Examine the reasons why some sociologists choose not to use experiments when conducting research
One of the main reasons why many sociologists choose not to use laboratory experiments for research is one of impracticality; the absolute control of conditions required for a lab experiment is nigh impossible to achieve in fields of sociology, as that level of control over variables would require a completely artificial environment which would require an inordinate amount of money and resources to construct effectively. If an experiment took place in an environment less controlled than this, then even identification of all the relevant variables would be ridiculously difficult, and manipulation of variables to study a behavioural reaction completely impossible.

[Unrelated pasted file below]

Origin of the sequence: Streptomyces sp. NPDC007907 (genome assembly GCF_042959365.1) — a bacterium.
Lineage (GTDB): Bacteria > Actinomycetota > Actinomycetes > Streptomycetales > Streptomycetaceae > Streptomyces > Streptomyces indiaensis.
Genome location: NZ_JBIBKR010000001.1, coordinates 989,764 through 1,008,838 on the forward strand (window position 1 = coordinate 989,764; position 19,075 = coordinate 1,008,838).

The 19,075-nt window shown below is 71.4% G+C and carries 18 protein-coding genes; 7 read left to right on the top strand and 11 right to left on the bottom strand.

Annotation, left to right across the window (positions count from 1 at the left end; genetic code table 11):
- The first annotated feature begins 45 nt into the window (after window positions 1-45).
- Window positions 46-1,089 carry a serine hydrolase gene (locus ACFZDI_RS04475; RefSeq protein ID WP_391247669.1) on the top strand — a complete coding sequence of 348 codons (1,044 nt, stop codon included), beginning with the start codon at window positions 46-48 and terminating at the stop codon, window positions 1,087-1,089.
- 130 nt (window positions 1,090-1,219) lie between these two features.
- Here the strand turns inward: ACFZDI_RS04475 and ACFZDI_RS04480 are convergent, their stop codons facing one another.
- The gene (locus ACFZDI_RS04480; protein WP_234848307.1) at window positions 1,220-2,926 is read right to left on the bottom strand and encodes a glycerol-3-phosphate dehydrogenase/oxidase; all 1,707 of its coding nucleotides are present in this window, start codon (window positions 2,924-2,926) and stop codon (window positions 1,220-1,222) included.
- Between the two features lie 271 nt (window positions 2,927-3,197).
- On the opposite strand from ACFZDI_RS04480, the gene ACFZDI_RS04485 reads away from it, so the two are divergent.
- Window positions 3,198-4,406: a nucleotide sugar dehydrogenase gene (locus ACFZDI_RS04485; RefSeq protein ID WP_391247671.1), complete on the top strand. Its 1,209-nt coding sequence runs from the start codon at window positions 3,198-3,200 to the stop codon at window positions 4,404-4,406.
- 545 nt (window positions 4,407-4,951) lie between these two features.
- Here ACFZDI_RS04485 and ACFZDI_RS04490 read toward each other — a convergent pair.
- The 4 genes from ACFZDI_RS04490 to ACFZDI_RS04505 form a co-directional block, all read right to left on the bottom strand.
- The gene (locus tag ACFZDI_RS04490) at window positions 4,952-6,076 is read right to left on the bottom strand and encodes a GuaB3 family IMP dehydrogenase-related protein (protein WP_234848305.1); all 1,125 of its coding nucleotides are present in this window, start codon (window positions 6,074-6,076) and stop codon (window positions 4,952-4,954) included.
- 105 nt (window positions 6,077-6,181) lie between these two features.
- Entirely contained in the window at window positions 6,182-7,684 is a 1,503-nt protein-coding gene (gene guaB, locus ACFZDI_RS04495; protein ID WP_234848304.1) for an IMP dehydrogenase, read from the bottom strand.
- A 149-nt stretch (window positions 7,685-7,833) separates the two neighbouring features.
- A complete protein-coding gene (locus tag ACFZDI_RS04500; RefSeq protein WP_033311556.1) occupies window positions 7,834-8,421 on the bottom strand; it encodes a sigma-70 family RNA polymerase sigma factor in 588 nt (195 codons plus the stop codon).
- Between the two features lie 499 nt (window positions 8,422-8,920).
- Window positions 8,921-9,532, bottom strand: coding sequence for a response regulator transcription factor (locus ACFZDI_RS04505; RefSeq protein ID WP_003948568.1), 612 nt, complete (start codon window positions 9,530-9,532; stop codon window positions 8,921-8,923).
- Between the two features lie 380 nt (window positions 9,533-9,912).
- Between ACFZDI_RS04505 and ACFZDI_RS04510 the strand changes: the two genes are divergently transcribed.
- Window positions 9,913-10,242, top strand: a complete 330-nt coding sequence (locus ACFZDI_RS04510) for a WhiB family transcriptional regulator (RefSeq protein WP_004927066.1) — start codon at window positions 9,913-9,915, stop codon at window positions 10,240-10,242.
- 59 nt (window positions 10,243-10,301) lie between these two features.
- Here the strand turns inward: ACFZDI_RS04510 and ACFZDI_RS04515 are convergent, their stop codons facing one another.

Even assuming that it is possible to create a controlled environment for sociological experiments, there are still many practical issues with experimental methods. Firstly there is no possible way for experiments to research past social trends, which immediately reduces the range of data available to a sociologist, for instance it would be impossible to try and find changes in society through experimental methods unless a sociologist replicated exactly a social experiment conducted in the past to compare the data. Secondly, again assuming a laboratory environment has been constructed for sociology, this could only be used to study a limited sample and therefore would not create very reliable data, and so would not be easily generalisable, which then appears to defeat the point of using a laboratory experiment. Finally it is argued that the artificial environment of an experiment would provoke the “Hawthorne Effect”, in which a person with knowledge of their observation modifies their behaviour, in an attempt to second guess what the observer expects or wants them to do, which would not give very valid data and also, as only some people would succumb to this effect, would also not give very reliable data....
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